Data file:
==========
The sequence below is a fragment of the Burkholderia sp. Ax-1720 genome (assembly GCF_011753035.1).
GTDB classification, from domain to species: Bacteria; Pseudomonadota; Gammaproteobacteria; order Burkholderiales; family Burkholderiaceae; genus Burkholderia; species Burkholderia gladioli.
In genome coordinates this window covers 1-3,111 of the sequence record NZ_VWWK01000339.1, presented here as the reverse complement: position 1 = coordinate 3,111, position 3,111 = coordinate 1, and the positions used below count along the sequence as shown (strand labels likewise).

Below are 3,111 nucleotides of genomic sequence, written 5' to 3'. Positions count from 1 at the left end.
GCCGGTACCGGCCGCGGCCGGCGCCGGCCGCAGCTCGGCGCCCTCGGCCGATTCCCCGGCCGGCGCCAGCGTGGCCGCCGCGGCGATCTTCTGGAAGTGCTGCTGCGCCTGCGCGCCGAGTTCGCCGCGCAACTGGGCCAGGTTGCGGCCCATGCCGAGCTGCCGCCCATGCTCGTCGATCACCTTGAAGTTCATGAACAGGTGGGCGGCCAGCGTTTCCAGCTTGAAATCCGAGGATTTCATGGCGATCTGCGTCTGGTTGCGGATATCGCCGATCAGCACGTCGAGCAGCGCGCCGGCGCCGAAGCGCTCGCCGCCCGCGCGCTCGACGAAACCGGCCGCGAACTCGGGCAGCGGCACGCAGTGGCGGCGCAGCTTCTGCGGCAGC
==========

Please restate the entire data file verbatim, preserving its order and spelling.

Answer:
The sequence below is a fragment of the Burkholderia sp. Ax-1720 genome (assembly GCF_011753035.1).
GTDB classification, from domain to species: Bacteria; Pseudomonadota; Gammaproteobacteria; order Burkholderiales; family Burkholderiaceae; genus Burkholderia; species Burkholderia gladioli.
In genome coordinates this window covers 1-3,111 of the sequence record NZ_VWWK01000339.1, presented here as the reverse complement: position 1 = coordinate 3,111, position 3,111 = coordinate 1, and the positions used below count along the sequence as shown (strand labels likewise).

Below are 3,111 nucleotides of genomic sequence, written 5' to 3'. Positions count from 1 at the left end.
GCCGGTACCGGCCGCGGCCGGCGCCGGCCGCAGCTCGGCGCCCTCGGCCGATTCCCCGGCCGGCGCCAGCGTGGCCGCCGCGGCGATCTTCTGGAAGTGCTGCTGCGCCTGCGCGCCGAGTTCGCCGCGCAACTGGGCCAGGTTGCGGCCCATGCCGAGCTGCCGCCCATGCTCGTCGATCACCTTGAAGTTCATGAACAGGTGGGCGGCCAGCGTTTCCAGCTTGAAATCCGAGGATTTCATGGCGATCTGCGTCTGGTTGCGGATATCGCCGATCAGCACGTCGAGCAGCGCGCCGGCGCCGAAGCGCTCGCCGCCCGCGCGCTCGACGAAACCGGCCGCGAACTCGGGCAGCGGCACGCAGTGGCGGCGCAGCTTCTGCGGCAGC